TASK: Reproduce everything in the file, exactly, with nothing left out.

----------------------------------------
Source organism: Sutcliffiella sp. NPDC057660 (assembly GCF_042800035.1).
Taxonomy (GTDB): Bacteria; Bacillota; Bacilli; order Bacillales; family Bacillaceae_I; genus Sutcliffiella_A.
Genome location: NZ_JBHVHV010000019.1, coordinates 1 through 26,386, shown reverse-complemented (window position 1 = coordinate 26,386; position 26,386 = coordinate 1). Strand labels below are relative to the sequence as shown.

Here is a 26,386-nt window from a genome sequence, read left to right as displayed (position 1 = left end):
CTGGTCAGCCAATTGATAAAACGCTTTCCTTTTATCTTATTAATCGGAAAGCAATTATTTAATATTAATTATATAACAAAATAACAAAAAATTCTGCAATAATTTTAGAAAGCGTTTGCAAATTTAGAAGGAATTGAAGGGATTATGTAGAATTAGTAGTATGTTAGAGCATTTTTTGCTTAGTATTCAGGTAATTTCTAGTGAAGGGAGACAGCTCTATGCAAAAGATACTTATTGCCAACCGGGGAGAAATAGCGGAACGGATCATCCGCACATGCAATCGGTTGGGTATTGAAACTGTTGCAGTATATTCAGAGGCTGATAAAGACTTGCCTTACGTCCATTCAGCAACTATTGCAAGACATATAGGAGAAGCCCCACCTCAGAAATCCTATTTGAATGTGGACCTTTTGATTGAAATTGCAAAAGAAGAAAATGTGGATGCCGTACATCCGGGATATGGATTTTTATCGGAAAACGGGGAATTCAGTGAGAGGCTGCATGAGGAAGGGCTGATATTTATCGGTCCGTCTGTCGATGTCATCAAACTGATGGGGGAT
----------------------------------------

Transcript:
Source organism: Sutcliffiella sp. NPDC057660 (assembly GCF_042800035.1).
Taxonomy (GTDB): Bacteria; Bacillota; Bacilli; order Bacillales; family Bacillaceae_I; genus Sutcliffiella_A.
Genome location: NZ_JBHVHV010000019.1, coordinates 1 through 26,386, shown reverse-complemented (window position 1 = coordinate 26,386; position 26,386 = coordinate 1). Strand labels below are relative to the sequence as shown.

Here is a 26,386-nt window from a genome sequence, read left to right as displayed (position 1 = left end):
CTGGTCAGCCAATTGATAAAACGCTTTCCTTTTATCTTATTAATCGGAAAGCAATTATTTAATATTAATTATATAACAAAATAACAAAAAATTCTGCAATAATTTTAGAAAGCGTTTGCAAATTTAGAAGGAATTGAAGGGATTATGTAGAATTAGTAGTATGTTAGAGCATTTTTTGCTTAGTATTCAGGTAATTTCTAGTGAAGGGAGACAGCTCTATGCAAAAGATACTTATTGCCAACCGGGGAGAAATAGCGGAACGGATCATCCGCACATGCAATCGGTTGGGTATTGAAACTGTTGCAGTATATTCAGAGGCTGATAAAGACTTGCCTTACGTCCATTCAGCAACTATTGCAAGACATATAGGAGAAGCCCCACCTCAGAAATCCTATTTGAATGTGGACCTTTTGATTGAAATTGCAAAAGAAGAAAATGTGGATGCCGTACATCCGGGATATGGATTTTTATCGGAAAACGGGGAATTCAGTGAGAGGCTGCATGAGGAAGGGCTGATATTTATCGGTCCGTCTGTCGATGTCATCAAACTGATGGGGGAT